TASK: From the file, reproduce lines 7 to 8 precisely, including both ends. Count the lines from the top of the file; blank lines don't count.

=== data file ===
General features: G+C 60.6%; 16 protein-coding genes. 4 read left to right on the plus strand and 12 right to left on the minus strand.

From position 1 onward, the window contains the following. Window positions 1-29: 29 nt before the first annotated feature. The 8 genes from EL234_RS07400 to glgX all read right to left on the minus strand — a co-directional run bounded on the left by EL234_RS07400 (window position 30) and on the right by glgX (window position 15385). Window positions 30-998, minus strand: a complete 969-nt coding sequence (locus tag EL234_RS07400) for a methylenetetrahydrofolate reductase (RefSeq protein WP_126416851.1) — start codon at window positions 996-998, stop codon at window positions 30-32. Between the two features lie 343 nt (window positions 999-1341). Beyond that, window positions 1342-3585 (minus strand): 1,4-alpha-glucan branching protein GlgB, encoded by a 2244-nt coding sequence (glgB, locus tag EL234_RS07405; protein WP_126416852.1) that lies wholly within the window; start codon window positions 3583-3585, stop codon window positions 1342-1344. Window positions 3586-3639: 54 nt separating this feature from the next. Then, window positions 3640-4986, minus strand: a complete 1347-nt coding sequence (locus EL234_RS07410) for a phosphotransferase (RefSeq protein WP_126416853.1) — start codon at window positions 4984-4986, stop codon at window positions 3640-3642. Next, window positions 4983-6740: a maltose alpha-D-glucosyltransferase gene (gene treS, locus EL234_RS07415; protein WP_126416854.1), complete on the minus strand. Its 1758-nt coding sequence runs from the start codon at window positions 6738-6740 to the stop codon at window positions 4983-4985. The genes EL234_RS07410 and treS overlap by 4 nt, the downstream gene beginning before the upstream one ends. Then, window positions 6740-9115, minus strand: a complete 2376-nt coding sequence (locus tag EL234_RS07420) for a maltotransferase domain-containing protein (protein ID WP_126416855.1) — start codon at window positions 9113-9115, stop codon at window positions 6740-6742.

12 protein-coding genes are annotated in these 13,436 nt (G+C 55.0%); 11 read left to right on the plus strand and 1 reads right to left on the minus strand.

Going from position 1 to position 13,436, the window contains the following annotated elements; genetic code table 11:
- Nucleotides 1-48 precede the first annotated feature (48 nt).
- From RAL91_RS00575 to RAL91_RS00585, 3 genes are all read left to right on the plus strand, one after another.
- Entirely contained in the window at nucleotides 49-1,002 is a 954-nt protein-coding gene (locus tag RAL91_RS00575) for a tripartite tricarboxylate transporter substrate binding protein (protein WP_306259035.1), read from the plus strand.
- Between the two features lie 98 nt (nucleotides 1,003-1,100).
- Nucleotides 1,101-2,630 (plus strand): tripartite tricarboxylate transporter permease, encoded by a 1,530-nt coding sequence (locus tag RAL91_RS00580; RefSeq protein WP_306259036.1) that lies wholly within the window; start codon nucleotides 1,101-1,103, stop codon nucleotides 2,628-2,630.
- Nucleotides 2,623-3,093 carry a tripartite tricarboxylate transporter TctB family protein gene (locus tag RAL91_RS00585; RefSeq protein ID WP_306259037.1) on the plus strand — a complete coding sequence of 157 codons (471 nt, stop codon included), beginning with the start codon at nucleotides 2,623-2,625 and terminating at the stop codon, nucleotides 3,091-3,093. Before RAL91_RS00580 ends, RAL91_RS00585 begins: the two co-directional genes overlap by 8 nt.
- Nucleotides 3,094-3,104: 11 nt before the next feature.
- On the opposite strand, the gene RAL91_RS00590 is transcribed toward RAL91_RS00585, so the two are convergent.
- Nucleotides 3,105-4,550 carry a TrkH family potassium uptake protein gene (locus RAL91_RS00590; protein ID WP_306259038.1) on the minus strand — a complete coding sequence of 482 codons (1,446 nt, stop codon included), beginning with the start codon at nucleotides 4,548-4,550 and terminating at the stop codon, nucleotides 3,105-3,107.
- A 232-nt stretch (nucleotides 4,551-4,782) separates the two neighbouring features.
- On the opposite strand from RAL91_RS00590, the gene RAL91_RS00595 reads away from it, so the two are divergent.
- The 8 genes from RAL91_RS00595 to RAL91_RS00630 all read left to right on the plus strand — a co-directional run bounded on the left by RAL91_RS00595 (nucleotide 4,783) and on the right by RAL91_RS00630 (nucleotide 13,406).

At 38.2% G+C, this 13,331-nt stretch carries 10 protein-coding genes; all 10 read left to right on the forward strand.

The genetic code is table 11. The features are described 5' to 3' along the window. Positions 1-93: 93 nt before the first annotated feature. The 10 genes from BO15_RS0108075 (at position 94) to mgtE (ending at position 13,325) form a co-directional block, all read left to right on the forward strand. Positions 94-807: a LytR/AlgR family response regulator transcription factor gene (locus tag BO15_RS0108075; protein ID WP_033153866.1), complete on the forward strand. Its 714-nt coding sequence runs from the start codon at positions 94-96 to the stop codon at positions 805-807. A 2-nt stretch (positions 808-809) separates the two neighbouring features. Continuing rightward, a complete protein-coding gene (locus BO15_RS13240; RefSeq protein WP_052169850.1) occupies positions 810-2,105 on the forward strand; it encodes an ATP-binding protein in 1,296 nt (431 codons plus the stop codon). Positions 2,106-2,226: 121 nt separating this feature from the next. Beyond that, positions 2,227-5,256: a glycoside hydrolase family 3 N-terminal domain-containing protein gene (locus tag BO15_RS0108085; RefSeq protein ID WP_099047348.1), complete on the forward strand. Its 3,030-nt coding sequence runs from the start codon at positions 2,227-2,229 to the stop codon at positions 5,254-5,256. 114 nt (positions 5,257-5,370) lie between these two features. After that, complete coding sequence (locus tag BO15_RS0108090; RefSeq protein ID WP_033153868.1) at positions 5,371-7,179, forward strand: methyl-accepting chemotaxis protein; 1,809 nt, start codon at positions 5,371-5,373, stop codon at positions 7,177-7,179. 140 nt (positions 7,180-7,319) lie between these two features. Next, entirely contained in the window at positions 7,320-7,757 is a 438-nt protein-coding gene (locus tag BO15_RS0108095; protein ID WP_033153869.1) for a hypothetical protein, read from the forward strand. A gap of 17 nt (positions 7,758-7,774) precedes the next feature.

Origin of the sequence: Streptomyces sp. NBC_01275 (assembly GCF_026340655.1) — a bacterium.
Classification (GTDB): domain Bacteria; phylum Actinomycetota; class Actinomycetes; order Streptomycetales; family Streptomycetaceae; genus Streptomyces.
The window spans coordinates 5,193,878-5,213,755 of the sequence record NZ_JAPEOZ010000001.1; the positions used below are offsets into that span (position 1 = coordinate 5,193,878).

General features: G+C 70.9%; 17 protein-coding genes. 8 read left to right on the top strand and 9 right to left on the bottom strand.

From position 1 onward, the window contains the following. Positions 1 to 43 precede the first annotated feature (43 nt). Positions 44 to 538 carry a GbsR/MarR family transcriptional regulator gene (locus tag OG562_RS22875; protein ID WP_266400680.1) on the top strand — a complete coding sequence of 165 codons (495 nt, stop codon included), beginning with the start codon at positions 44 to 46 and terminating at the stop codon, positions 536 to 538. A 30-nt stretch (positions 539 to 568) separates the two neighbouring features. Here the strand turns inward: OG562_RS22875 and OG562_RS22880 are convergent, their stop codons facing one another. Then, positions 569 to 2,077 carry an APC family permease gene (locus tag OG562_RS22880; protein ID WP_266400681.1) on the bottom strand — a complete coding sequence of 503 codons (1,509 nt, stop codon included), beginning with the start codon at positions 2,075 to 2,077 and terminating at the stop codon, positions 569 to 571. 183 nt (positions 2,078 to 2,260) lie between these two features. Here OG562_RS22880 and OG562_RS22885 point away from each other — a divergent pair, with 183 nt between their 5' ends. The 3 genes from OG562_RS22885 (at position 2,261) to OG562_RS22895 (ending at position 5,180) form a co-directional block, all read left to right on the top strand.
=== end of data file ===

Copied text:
- Entirely contained in the window at nucleotides 49-1,002 is a 954-nt protein-coding gene (locus tag RAL91_RS00575) for a tripartite tricarboxylate transporter substrate binding protein (protein WP_306259035.1), read from the plus strand.
- Between the two features lie 98 nt (nucleotides 1,003-1,100).